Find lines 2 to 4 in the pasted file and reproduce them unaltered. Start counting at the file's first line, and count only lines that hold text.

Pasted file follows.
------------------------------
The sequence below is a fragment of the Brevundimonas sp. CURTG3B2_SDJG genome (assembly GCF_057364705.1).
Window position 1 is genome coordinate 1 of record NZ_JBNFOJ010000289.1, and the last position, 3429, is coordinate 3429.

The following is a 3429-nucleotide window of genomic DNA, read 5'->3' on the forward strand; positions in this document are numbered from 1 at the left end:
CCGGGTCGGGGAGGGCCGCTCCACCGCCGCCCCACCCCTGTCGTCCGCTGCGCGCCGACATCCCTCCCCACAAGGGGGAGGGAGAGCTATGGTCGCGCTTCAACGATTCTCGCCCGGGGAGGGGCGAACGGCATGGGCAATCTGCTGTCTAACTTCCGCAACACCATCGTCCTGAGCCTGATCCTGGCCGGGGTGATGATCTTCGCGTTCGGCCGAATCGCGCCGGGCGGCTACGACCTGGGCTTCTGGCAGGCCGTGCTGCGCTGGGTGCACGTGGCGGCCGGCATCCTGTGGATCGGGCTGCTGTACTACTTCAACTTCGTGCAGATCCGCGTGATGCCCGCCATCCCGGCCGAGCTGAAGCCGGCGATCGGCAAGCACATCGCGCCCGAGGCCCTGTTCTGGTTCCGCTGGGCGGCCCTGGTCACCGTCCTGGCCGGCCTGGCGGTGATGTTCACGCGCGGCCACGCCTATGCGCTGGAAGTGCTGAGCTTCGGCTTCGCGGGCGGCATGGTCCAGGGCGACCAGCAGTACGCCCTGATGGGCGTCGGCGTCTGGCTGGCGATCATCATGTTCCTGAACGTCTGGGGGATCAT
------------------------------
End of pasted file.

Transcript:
Window position 1 is genome coordinate 1 of record NZ_JBNFOJ010000289.1, and the last position, 3429, is coordinate 3429.

The following is a 3429-nucleotide window of genomic DNA, read 5'->3' on the forward strand; positions in this document are numbered from 1 at the left end:
CCGGGTCGGGGAGGGCCGCTCCACCGCCGCCCCACCCCTGTCGTCCGCTGCGCGCCGACATCCCTCCCCACAAGGGGGAGGGAGAGCTATGGTCGCGCTTCAACGATTCTCGCCCGGGGAGGGGCGAACGGCATGGGCAATCTGCTGTCTAACTTCCGCAACACCATCGTCCTGAGCCTGATCCTGGCCGGGGTGATGATCTTCGCGTTCGGCCGAATCGCGCCGGGCGGCTACGACCTGGGCTTCTGGCAGGCCGTGCTGCGCTGGGTGCACGTGGCGGCCGGCATCCTGTGGATCGGGCTGCTGTACTACTTCAACTTCGTGCAGATCCGCGTGATGCCCGCCATCCCGGCCGAGCTGAAGCCGGCGATCGGCAAGCACATCGCGCCCGAGGCCCTGTTCTGGTTCCGCTGGGCGGCCCTGGTCACCGTCCTGGCCGGCCTGGCGGTGATGTTCACGCGCGGCCACGCCTATGCGCTGGAAGTGCTGAGCTTCGGCTTCGCGGGCGGCATGGTCCAGGGCGACCAGCAGTACGCCCTGATGGGCGTCGGCGTCTGGCTGGCGATCATCATGTTCCTGAACGTCTGGGGGATCAT